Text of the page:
email: Yup.string().email("Invalid email format").required("Required"),
    channel: Yup.string().required("Required")
})

function YouTubeForm(props) {
    return(
        <Formik
        initialValues={initialValues}
        validationSchema={validationSchema}
        onSubmit={onSubmit}
        >
            <Form name="contact" className="form" action="../pages/thankyou/"> 
                <div className="form-control">
                    <label htmlFor="name">Name</label> 
                    <Field
                    type="text" 
                    id="name" 
                    name="name" 
                    />
                    <ErrorMessage name="name" />
                </div>
                <div className="form-control">
                    <label htmlFor="email">Email</label>
                    <Field
                    type="email" 
                    id="email" 
                    name="email" 
                    />
                    <ErrorMessage name="email" />
                </div>
                <div className="form-control">
                    <label htmlFor="channel">Channel</label>
                    <Field
                    type="text" 
                    id="channel" 
                    name="channel" 
                    />
                    <ErrorMessage name="channel" />
                </div>
                <div data-netlify-recaptcha={true}></div>
                <button type="submit">Submit-2</button>
            </Form>
        </Formik>
    )
}
export default YouTubeForm

hmm, that goes a bit beyond my knowledge, but maybe @jonsully has an idea?

1 Like

Greetings :wave:t2:

@NetoSena you don’t need to use Gatsby to submit a client-side / javascript-driven form. Your component looks great. You just need an extra piece or two. Which static builder are you using to generate your site? Create React App?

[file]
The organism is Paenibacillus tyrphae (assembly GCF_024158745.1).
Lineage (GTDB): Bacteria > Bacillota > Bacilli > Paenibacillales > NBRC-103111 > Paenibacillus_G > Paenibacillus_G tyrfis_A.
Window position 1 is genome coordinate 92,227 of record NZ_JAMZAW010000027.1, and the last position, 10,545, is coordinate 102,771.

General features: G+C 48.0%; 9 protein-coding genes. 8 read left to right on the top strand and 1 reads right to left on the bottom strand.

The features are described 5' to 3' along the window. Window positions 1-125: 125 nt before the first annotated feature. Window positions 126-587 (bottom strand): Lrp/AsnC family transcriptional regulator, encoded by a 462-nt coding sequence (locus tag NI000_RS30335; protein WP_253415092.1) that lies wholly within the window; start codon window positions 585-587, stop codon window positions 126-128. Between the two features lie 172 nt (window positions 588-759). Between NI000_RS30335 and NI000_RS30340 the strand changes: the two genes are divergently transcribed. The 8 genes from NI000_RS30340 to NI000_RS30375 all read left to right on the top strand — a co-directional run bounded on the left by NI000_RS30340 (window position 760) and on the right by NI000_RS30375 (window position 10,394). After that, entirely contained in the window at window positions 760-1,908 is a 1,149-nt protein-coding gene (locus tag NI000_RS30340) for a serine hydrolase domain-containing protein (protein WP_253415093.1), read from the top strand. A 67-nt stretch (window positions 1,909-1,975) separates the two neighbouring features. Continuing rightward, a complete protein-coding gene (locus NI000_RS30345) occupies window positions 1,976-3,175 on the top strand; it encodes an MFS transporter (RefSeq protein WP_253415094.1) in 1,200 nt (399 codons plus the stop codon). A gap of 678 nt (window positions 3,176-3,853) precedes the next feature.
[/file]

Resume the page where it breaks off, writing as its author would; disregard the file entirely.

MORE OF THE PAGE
Jon

Hi Jon, I’m using Create react app.

Great! I don’t think CRA comes with any client-side routing out of the box so you should just be able to add something like

window.location = 'https://example.com/success"

right after the actions.resetForm() line in your onSubmit() handler.


Jon

Hi Jon,
Thanks so much for you reply.

So I’m almost there…
Now I’m getting the “Page is not Found” but I have tried on 2 ways:

    • window.location = './thankyou' => it didn’t work
    • window.location = 'https://optimistic-shannon-8bb3e7.netlify.app/thankyou' => it didn’t work.

I’m not sure but have I to import this “Page” called “thankyou.js” such as import thankyou from "thankyou in the Component.

I have tried this above and I was getting error such as

window.location = 'Creating an optimized production build... 7:47:54 PM: Failed to compile. 7:47:54 PM: 7:47:54 PM: ./src/components/YouTubeForms.js 7:47:54 PM: Cannot find file './Thankyou' in './src/components'. 7:47:54 PM: npm ERR! code ELIFECYCLE'

For that reason I have tried to put lowercase on the name of the page “thankyou” before It was “Thankyou” => but didin’t work.

So I don’t know what I’m missing here.

Thanks

Hey @NetoSena

Can you try window.location = '/thankyou'? without the period


Jon

Hi Jon,

Man unfortunetely it didn’t work I have got the same message “page not found”
Have I to call this component one the FormComponent? like a normal link I mean when we use like a “Switch, Route”?

Thanks
Neto